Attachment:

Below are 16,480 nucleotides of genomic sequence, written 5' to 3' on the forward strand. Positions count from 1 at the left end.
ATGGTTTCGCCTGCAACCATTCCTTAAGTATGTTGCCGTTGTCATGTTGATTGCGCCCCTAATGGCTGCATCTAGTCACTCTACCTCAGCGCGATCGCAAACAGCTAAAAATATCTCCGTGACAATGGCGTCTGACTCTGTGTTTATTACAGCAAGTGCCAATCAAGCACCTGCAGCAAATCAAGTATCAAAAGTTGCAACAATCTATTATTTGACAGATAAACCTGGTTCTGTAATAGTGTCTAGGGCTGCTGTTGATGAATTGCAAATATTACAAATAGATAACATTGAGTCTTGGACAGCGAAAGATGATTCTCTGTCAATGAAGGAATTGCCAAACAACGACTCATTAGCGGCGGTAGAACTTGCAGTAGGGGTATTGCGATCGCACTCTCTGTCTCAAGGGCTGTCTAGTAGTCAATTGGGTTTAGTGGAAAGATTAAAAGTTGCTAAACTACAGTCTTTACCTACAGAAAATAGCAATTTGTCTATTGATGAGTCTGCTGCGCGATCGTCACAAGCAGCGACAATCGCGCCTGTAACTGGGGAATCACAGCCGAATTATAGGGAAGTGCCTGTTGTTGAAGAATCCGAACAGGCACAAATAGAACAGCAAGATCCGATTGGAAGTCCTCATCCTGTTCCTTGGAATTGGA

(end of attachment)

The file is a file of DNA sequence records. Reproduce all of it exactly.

Below are 16,480 nucleotides of genomic sequence, written 5' to 3' on the forward strand. Positions count from 1 at the left end.
ATGGTTTCGCCTGCAACCATTCCTTAAGTATGTTGCCGTTGTCATGTTGATTGCGCCCCTAATGGCTGCATCTAGTCACTCTACCTCAGCGCGATCGCAAACAGCTAAAAATATCTCCGTGACAATGGCGTCTGACTCTGTGTTTATTACAGCAAGTGCCAATCAAGCACCTGCAGCAAATCAAGTATCAAAAGTTGCAACAATCTATTATTTGACAGATAAACCTGGTTCTGTAATAGTGTCTAGGGCTGCTGTTGATGAATTGCAAATATTACAAATAGATAACATTGAGTCTTGGACAGCGAAAGATGATTCTCTGTCAATGAAGGAATTGCCAAACAACGACTCATTAGCGGCGGTAGAACTTGCAGTAGGGGTATTGCGATCGCACTCTCTGTCTCAAGGGCTGTCTAGTAGTCAATTGGGTTTAGTGGAAAGATTAAAAGTTGCTAAACTACAGTCTTTACCTACAGAAAATAGCAATTTGTCTATTGATGAGTCTGCTGCGCGATCGTCACAAGCAGCGACAATCGCGCCTGTAACTGGGGAATCACAGCCGAATTATAGGGAAGTGCCTGTTGTTGAAGAATCCGAACAGGCACAAATAGAACAGCAAGATCCGATTGGAAGTCCTCATCCTGTTCCTTGGAATTGGA